Wednesday, December 8, 2010

Location BS - A Safer Internet is Up To You

As I've said many times (on this blog, and other places too...often to bored faces at parties - oh how I drone on...), I think it's strange (strange in the least, possibly just plain crazy) that people feel the need to systematically document their entire lives on the internet. I don't want to venture into the minutia of the sociological causes/impact of this, not to mention the fact that people are posting things that, in hindsight, they might not want open to the entire world. Nevertheless, my calls for sanity and reason are being treated with the same disregard as all of my other rantings and ravings. That being said, I don't want to scare you, but at least one aspect of our compulsive documentation may be putting us at real danger.

I am discussing, of course, location based services (LBS). LBS's like Foursquare or even features on Facebook and Twitter and Yelp are awesome. They help us find out what our friends are doing, and in turn let us know of some cool ideas for stuff to do.

A site like Foursquare, for example, allows people to "check in" at their favorite restaurants, bars and clubs, parks, museums get the idea. Foursquare, in an innovative move, added two important aspects to their LBS. Firstly, users get ranked based on how often they use the service, in particular, striving to "check in" from specific locations more than anybody else to become "mayor" of that place. They add to this inclusion of a game like nature to the site by also offering users "badges" for consistent and extraordinary use. By the way,  Foursquare co-founder Dennis Crowley recently discussed the infancy of the "mayor" idea and how it almost didn't make it into the site - it is, in fact, one of their most popular and innovative features. 

The second incredibly smart thing they do is allow businesses to offer freebies and other coupons to repeat users or "mayors." Already with the support of the core group of social internet users who want to say where they are, along with the wholhearted support businesses, Foursquare is the leader in the field.

In response to the popularity of Foursquare, Facebook, Twitter and Yelp (and probably every other social network out there) have developed their own location services.

This all sounds great.  However, a few people (myself included) have noticed some serious safety concerns with posting where we are, while we are there. It's one thing to, after the fact, say, "I had a great time at this restaurant or at this party." (I'm not sure if we really need to be letting everybody know what a great time we all had at all of our prior parties...I guess my distaste of the more frivolous social networking is well documented at this point, I probably don't have to issue an aside every time I get frustrated...and yet, I do.)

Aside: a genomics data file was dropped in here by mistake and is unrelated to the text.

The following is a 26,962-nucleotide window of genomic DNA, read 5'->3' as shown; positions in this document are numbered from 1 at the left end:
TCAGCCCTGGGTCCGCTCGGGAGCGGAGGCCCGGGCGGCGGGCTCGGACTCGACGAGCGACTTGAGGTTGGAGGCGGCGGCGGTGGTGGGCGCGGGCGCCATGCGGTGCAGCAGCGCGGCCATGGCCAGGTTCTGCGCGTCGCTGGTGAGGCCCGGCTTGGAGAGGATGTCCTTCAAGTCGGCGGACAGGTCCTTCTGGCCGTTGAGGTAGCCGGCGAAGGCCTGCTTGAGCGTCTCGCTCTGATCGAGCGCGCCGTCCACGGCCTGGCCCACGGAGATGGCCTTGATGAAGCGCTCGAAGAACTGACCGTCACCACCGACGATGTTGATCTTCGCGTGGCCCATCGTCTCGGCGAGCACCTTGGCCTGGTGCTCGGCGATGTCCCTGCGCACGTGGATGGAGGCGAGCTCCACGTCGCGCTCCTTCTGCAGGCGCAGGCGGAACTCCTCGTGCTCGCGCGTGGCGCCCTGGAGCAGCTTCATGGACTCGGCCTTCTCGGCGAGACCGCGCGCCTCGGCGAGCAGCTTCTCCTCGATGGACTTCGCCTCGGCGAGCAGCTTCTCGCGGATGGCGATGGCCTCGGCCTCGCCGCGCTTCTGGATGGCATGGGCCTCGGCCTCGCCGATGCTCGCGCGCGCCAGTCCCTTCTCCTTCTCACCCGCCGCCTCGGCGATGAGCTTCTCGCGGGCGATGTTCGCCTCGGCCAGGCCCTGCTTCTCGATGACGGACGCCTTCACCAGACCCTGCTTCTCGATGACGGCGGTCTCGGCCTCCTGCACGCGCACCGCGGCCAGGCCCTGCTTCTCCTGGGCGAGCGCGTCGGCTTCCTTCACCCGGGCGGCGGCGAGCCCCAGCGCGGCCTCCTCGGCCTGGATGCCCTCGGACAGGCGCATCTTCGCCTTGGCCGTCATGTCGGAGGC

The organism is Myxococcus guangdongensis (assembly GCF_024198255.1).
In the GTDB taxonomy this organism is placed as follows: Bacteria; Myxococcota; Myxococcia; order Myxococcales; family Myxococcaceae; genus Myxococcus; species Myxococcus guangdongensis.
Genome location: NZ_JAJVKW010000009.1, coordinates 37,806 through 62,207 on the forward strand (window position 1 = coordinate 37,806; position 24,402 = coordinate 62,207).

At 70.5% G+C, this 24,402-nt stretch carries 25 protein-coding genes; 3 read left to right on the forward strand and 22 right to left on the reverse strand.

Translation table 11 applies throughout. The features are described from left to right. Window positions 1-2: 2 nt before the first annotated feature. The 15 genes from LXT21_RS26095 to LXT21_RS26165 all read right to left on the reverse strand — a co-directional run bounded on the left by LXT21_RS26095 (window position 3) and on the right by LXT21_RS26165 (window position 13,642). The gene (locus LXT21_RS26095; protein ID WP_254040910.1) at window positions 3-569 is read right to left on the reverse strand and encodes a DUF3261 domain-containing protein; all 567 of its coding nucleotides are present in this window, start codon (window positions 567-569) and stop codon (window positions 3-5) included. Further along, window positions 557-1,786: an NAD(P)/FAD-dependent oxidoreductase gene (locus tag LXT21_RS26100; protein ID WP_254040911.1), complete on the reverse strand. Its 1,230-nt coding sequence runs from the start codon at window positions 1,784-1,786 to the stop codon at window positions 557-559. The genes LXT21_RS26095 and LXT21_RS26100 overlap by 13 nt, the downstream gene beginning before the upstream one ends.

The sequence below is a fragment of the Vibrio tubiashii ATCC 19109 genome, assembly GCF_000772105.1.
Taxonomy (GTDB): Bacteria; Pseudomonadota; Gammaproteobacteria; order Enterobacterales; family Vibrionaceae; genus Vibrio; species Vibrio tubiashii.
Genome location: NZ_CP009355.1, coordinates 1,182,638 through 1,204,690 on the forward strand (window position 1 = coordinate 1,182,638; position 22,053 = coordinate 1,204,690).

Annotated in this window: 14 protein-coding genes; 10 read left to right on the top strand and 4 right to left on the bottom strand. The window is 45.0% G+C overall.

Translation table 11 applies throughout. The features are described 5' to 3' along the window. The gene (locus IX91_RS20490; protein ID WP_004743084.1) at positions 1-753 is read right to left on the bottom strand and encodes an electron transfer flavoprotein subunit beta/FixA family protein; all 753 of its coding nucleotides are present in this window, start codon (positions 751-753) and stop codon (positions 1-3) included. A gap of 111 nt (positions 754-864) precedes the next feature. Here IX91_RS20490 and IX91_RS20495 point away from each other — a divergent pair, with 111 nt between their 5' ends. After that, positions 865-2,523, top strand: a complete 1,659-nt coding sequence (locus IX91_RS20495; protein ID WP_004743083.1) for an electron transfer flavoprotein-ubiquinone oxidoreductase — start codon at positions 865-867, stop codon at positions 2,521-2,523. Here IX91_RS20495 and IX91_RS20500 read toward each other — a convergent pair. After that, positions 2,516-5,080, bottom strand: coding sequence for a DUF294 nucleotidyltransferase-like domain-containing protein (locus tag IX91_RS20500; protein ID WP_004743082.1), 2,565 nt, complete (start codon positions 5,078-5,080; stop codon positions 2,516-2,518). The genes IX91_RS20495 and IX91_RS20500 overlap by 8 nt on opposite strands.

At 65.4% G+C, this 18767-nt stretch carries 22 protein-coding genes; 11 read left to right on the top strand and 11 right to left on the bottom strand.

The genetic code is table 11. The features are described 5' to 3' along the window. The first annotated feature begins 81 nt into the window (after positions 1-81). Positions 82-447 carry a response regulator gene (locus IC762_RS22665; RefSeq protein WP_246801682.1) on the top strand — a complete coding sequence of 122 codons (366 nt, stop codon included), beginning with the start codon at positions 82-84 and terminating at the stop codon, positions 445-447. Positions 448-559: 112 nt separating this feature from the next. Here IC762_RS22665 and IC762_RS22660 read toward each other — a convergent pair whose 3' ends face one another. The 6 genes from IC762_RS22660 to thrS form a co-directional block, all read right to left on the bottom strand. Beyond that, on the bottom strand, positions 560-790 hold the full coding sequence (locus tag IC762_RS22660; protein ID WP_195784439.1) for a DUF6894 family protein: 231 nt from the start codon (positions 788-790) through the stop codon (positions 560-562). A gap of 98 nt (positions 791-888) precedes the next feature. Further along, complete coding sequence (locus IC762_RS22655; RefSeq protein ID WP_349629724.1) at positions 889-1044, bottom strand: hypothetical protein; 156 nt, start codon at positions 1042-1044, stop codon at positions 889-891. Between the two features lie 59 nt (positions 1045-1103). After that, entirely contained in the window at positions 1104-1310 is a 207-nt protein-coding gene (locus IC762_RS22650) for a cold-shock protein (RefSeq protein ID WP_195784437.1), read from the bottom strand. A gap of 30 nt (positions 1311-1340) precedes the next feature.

It is indeed completely different if you instead post on Facebook before/during an event.  People you may not completely trust can see that you just checked in at a movie theater (that includes friends of friends who can see other people's status updates through the "comments" and "like" features on Facebook). They know that your home will be empty for a few hours...and you can take it from there.

The really scary thing to me is that the more you update your location, the greater the risk. If a criminal is able to really define and predict your patterns, they can be as-sure-as-possible that you won't be around while they steal your TV, computer and Buffy the Vampire Slayer Complete Series Box Set (the last of which might be a blessing in disguise).

I'm really not trying to scare anyone, or cause undue anxiety...I just want reiterate a thesis which has become central to all of my thoughts on internet culture: Our actions have effects, whether you can see them or not. Everything we do and say on the web is recorded for ever, sometimes the effects of this may take years to come to fruition...or a smart cyber-criminal can scour Facebook for all location updates and figure out which homes are empty, and 'jack' your stuff right now. 

Pundits and internet gurus are always discussing web safety, information harvesting and striking the balance between a safe internet and an open one, but the general public misses one of the most important points about how to stay safe on the web.  You can only be harmed by what you put on the web.  Please be watchful of  what you post and try and think about it for a few extra seconds before you hit the button.